The Chaucer Review: An Indexed Bibliography (Vols. 1-30)Return to the Subject List
Berry, Craig A. "The King's Business: Negotiating Chivalry in Troilus and Criseyde." 26 (1992): 236-65.
Chaucer's poetic negotiation of the chivalric code appears most prominently in Troilus and Criseyde. Reading Troilus and Criseyde against the backdrop of contemporary events suggests a number of parallels, such as that between England and Troy. This kind of reading also suggests the kinds of social and court views Chaucer would have supported, such as the one which suggested that a knight successful in the bedroom might experience defeat on the battlefield. The tensions Chaucer engages, however, express the dichotomy of the chivalric code and its relationship to knighthood and the behavior of both men and women. The use of fear to manipulate the reactions of women particularly addresses an incident in Andreas Capellanus's Art of Courtly Love, and records of real instances in which knights rescued "ladies in distress" can be found in the fourteenth century.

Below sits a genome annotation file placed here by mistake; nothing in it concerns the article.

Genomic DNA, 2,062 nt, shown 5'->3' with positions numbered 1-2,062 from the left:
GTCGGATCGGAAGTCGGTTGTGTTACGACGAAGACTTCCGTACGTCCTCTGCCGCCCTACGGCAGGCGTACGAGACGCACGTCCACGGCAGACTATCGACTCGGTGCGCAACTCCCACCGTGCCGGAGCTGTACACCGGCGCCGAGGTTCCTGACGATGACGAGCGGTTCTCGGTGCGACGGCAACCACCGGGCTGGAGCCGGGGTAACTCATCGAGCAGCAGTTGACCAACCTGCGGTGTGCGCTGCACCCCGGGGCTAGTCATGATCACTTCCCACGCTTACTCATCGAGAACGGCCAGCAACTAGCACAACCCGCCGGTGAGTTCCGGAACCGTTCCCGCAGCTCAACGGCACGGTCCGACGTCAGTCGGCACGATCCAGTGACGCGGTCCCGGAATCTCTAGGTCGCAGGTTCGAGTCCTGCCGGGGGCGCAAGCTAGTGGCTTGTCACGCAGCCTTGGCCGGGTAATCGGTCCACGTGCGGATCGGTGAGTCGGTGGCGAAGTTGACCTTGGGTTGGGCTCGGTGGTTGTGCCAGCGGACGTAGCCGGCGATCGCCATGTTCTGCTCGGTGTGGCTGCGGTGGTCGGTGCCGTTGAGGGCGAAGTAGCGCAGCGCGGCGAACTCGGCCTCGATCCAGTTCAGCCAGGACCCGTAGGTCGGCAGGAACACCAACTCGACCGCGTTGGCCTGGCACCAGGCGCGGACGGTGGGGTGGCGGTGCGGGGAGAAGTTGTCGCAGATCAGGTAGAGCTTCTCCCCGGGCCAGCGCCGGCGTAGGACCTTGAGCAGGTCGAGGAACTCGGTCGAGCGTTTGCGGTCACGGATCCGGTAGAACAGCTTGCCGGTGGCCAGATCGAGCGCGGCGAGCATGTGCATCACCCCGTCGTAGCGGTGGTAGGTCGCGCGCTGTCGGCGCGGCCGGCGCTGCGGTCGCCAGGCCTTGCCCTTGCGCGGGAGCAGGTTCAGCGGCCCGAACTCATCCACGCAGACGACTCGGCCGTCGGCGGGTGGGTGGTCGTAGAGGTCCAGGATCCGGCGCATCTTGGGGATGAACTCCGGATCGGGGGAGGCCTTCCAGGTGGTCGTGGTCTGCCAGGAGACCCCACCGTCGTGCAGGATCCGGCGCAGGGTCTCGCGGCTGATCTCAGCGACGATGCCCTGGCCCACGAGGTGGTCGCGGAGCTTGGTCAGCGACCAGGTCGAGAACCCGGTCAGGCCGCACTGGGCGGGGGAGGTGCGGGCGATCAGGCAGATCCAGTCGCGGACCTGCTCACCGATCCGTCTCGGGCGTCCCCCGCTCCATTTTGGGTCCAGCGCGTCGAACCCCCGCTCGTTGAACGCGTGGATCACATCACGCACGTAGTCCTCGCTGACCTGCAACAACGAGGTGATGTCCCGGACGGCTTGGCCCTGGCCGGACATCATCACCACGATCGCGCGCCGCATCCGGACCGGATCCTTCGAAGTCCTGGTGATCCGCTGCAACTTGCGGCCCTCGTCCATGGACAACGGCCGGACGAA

Green, Richard Firth. "Women in Chaucer's Audience." 18 (1983): 146-54.
Historical records indicate that at court, men and women did not spend much time together. Most likely, the audience that heard Chaucer read his poetry aloud was entirely male, in part because the population of women at court was quite small. The increasing presence of women at court towards the end of the fourteenth century may account for the decline of the fabliau.
Reiss, Edmund. "Chaucer and His Audience." 14 (1980): 390-402.
Historical records tell little about Chaucer's audience. Chaucer, however, is clearly aware of his audience and of what that audience knows. Because Chaucer's audience knew classical authorities, he could play against their expectations without being misunderstood. Chaucer's various discussions of gentillesse are perfect examples of this dialogue between Chaucer and his audience. Court poetry, while expressing social concerns, presented answers already familiar and accepted by the audience. By playing with what his audience knows, Chaucer draws them into his work. He can also force them to consider the discrepancy between their ideal and what is real.